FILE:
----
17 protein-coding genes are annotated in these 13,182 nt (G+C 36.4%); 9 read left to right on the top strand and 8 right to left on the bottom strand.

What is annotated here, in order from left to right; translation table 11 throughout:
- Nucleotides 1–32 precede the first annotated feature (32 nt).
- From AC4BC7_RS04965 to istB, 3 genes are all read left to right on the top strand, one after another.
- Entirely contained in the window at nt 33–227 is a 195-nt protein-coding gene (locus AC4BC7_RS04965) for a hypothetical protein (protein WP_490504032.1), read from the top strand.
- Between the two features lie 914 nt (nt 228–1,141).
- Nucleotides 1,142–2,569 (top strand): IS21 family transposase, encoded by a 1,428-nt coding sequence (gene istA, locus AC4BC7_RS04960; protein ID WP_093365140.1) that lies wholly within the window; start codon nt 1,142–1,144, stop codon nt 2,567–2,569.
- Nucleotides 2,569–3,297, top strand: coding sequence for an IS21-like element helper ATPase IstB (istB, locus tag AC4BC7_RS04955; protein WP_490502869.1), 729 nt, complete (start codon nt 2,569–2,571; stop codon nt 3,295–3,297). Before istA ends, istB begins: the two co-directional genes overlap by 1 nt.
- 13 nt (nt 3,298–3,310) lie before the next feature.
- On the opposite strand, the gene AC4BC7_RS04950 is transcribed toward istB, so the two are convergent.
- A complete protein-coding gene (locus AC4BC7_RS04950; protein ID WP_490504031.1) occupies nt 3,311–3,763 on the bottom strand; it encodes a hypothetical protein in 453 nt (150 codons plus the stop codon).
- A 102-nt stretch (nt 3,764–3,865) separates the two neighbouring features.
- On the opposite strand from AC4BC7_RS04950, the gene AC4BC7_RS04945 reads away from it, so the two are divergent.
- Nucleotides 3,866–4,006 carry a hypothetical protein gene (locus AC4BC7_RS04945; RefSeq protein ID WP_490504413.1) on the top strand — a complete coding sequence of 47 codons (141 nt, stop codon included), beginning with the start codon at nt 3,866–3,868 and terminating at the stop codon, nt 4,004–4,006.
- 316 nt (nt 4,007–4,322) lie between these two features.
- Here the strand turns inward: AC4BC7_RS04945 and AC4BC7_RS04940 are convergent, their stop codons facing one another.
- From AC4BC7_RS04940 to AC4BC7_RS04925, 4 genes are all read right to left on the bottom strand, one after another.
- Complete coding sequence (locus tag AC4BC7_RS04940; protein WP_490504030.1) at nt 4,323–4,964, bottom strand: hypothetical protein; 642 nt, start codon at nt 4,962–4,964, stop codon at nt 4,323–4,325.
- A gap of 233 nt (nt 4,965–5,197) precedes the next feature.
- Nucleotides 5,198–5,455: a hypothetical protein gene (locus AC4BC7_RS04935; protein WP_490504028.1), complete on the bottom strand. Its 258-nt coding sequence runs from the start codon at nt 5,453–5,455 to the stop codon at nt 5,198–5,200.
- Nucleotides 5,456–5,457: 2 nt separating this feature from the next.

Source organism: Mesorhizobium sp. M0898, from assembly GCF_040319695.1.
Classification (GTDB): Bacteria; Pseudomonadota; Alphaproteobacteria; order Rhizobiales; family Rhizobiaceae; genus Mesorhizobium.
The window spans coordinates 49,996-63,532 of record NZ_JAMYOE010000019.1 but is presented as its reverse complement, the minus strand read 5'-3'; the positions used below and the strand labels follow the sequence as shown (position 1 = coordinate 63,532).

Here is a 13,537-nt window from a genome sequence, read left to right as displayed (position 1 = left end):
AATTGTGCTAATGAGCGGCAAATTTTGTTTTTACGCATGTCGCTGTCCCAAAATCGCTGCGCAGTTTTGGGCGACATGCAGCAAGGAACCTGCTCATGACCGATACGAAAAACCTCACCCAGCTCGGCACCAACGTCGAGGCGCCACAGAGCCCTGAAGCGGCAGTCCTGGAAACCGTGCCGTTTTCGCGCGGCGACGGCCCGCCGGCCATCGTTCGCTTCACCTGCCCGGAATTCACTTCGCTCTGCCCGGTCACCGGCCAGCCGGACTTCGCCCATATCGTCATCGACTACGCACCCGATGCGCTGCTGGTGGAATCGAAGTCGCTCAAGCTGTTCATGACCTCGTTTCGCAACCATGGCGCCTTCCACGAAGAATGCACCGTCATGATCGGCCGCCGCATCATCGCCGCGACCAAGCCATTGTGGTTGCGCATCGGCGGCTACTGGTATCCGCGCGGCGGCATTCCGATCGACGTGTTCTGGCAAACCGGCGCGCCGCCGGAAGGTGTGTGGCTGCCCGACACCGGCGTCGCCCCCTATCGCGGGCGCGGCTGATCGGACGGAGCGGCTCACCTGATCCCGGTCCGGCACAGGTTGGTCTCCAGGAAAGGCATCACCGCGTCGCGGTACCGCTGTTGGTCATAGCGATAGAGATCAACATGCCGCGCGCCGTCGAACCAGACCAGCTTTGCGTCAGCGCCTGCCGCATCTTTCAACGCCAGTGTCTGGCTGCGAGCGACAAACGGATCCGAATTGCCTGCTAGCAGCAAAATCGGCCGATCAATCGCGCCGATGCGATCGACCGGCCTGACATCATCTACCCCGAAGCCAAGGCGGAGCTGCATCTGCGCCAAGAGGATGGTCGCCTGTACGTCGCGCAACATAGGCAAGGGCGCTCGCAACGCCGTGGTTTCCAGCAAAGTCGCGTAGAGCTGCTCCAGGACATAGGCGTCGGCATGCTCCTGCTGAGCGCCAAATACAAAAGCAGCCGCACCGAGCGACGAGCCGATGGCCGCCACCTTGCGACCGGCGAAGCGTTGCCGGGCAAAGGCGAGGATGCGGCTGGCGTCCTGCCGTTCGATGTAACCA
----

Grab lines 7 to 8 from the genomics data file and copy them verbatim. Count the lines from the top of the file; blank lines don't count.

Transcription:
- Nucleotides 1,142–2,569 (top strand): IS21 family transposase, encoded by a 1,428-nt coding sequence (gene istA, locus AC4BC7_RS04960; protein ID WP_093365140.1) that lies wholly within the window; start codon nt 1,142–1,144, stop codon nt 2,567–2,569.
- Nucleotides 2,569–3,297, top strand: coding sequence for an IS21-like element helper ATPase IstB (istB, locus tag AC4BC7_RS04955; protein WP_490502869.1), 729 nt, complete (start codon nt 2,569–2,571; stop codon nt 3,295–3,297). Before istA ends, istB begins: the two co-directional genes overlap by 1 nt.